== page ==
Chef Patience Titcombe Brings Fusion Nigerian Food to America's Southwest

Patience Titcombe, known as Chef Patty, brings fusion Nigerian cuisine to America’s Southwest while sharing her childhood memories in new culinary experiences.

Chef Patience Titcombe Brings Fusion Nigerian Food to America's Southwest

Bringing fusion Nigerian food to America’s Southwest was not Chef Patty’s initial goal. Growing up in Nigeria and the U.S., she grew up surrounded by Sunday dinners and family prepping meals for days. When she moved to Arizona, without knowing anyone, she turned to cooking to make meals that reminded her of home.

I started the business more so out of survival. I relocated from Philadelphia to a small town in Arizona in 2014 for a job. I didn't know a single soul. I was here as a single mom. I just got tired of the food around me. I started to crave Nigerian food, that soulfulness, and food that I remembered was to learn how to cook it.

Recreating Nigerian flavors out of necessity

Her process was purely trial and error, and Youtube. She recalled flavors and tastes in her memory but became eager to learn how to recreate those flavors practically. She began testing recipes online, sourcing whatever ingredients she could that resembled the flavors. She started cooking for her local community for dinners and communal events – and the idea of catering these dishes was born.

I'm the girl that puts her cart before the horse. This entire culinary experience has been a trial-and-error experience for me.

Adapting flavors for local palettes

Serving fusion Nigerian-American food, she serves non-traditional Nigerian food at Lasgidi Cafe. While making dishes more adaptable to the American palette, she adjusts recipes to taste akin to the original dish. As an introduction to the culture, Chef Patty hopes her meals become the first entrance for diners into Nigerian cuisine. While attempting to find substitutions and adaptable recipes, Chef Patty hopes to share her stories alongside the food she serves.

From catering to hosting events with her food truck, she wants to see more ways to bring Nigerian flavors to America’s Southwest. Chef Patty sources what she can online but actively tries to find local solutions. Whether sourcing frozen fish and shellfish to different spices readily found in Arizona. The rest remains as a community effort: her family visits her with luggage full of imported ingredients – from smoked fish to spices.

My primary customer base is not your traditional Nigerian. I'm all for substituting. I’d rather them taste the jollof rice or the egusi with beef and chicken, instead of cow skin and tripe. Trying to source items is difficult because of where Arizona geographically is. But of course, I lean on my Nigerian community too – my aunties often bring items like dried or smoked fish in their suitcases across the country.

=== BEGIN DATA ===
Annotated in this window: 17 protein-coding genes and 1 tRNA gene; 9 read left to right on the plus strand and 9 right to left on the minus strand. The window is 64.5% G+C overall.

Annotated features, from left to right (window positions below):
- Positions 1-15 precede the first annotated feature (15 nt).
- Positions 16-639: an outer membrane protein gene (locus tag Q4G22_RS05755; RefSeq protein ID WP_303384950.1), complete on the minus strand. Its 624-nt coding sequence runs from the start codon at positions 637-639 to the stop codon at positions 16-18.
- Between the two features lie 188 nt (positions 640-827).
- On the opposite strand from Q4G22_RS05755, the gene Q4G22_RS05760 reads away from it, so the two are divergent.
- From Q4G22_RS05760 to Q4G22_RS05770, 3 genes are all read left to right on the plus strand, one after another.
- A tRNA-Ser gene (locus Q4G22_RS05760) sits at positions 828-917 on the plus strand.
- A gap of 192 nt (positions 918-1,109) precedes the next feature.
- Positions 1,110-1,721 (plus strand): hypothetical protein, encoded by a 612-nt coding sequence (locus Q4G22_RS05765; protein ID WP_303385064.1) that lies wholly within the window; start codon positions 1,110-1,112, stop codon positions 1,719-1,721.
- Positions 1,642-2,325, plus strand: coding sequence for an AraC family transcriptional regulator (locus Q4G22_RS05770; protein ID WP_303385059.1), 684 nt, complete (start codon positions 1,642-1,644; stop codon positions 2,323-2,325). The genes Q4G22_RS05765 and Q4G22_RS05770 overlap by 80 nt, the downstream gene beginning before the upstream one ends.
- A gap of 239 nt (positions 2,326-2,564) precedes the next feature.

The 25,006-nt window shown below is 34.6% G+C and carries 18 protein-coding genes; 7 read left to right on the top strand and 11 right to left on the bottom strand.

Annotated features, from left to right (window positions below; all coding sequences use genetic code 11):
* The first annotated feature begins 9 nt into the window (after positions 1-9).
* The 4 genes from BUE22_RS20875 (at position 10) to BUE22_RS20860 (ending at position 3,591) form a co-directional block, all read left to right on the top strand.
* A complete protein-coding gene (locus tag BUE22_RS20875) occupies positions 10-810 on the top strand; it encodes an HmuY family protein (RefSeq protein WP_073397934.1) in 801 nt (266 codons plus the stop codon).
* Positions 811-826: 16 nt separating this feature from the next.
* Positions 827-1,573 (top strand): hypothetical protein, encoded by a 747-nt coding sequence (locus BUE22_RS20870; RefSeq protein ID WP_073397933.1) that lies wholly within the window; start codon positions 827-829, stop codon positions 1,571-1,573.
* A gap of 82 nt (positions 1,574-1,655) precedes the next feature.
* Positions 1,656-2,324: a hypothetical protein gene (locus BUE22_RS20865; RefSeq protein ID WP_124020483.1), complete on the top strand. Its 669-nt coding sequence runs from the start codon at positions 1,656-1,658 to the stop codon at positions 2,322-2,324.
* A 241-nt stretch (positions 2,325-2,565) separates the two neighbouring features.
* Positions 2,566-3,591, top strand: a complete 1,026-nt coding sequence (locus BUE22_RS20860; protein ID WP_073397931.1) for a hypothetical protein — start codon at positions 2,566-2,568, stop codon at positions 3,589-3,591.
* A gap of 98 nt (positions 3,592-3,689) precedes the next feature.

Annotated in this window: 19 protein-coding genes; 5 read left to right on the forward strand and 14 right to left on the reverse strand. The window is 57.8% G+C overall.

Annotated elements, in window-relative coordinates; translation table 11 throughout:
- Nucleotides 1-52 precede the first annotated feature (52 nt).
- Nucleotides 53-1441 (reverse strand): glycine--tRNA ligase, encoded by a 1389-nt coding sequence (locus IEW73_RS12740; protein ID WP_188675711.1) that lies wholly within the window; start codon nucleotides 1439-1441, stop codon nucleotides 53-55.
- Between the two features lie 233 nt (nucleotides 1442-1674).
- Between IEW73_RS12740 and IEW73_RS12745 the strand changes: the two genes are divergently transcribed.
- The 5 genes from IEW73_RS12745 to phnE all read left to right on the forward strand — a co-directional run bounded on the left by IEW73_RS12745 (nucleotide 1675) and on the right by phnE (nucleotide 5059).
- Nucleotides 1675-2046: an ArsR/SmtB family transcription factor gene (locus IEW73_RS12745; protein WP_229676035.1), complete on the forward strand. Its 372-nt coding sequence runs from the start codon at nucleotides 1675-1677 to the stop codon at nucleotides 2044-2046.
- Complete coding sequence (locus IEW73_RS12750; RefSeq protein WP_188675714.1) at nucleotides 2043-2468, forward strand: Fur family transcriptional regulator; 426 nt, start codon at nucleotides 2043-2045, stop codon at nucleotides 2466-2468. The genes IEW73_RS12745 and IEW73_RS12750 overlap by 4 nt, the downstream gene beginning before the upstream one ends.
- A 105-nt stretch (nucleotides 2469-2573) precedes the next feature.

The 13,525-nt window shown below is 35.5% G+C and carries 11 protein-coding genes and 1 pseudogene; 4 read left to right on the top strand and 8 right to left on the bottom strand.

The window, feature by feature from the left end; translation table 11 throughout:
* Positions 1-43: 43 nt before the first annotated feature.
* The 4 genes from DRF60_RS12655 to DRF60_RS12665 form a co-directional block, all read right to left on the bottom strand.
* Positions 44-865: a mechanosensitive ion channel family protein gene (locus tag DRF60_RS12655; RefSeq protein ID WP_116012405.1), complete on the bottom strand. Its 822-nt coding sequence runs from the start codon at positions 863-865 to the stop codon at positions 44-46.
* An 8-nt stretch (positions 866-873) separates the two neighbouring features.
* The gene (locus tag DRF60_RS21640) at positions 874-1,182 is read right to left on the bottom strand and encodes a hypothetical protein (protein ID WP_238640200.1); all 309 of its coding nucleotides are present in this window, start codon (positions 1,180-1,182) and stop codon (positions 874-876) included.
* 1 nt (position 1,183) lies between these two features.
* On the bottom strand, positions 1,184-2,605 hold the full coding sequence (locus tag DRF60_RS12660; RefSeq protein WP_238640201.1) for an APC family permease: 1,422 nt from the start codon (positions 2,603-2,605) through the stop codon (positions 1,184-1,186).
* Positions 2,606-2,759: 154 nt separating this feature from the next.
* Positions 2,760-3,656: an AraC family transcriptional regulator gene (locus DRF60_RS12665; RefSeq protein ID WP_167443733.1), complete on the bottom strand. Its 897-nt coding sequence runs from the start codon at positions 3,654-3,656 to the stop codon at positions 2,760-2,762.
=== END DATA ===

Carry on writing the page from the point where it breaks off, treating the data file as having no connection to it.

Childhood memories inspire her culinary experiences

Beyond the food itself, Chef Patty’s memories of home are incorporated into each dish – from her jollof rice to her okra soup. She shares her early morning Saturday chores in her youth, helping her mother make foil pouches for moi moi – how she used to crease and fold hundreds of pouches for the bean pudding. While not becoming a food professional until later in her life, Chef Patty finds these stories share how these recipes follow a long line of generations and many ancestral and familial cooks.

I knew that I wanted a food truck. I went to the bank, asked for a loan, and they said no. I was fortunate enough to find a community development financial institution that gives business loans to small businesses. While at the original bank, they weren't willing to take that risk on someone like me, and I told them: "Not only am I gonna get the loan, I'm gonna come back, and feed your employees."

Ayilata: Nigeria’s most popular sauce

Now, she sells Ayilata, a Nigerian pepper sauce used to prepare classic Nigerian dishes such as Jollof Rice, Egusi Soup, or Efo Riro. Known to Chef Patty as the Nigerian Trifecta, she finds this sauce made from tomatoes, bell peppers, and onions in most Nigerian meals. By selling this, she hopes more customers can also begin cooking Nigerian food at home – beyond eating within her food truck.

When you ask, when do I sleep? Trust me, some days. It's very, very late.

While entrepreneurship runs deep within Chef Patty’s day-to-day, she finds daily motivation to bring Nigerian dishes to Phoenix, Arizona. While originally from a place of survival, Chef Patty has turned her eager curiosity and experimentation into a Nigerian hub in the Southwest. Looking to create further spaces to increase access to Nigerian food in America’s Southwest, Chef Patty hopes to bring her favorite childhood memories across the country and worldwide.

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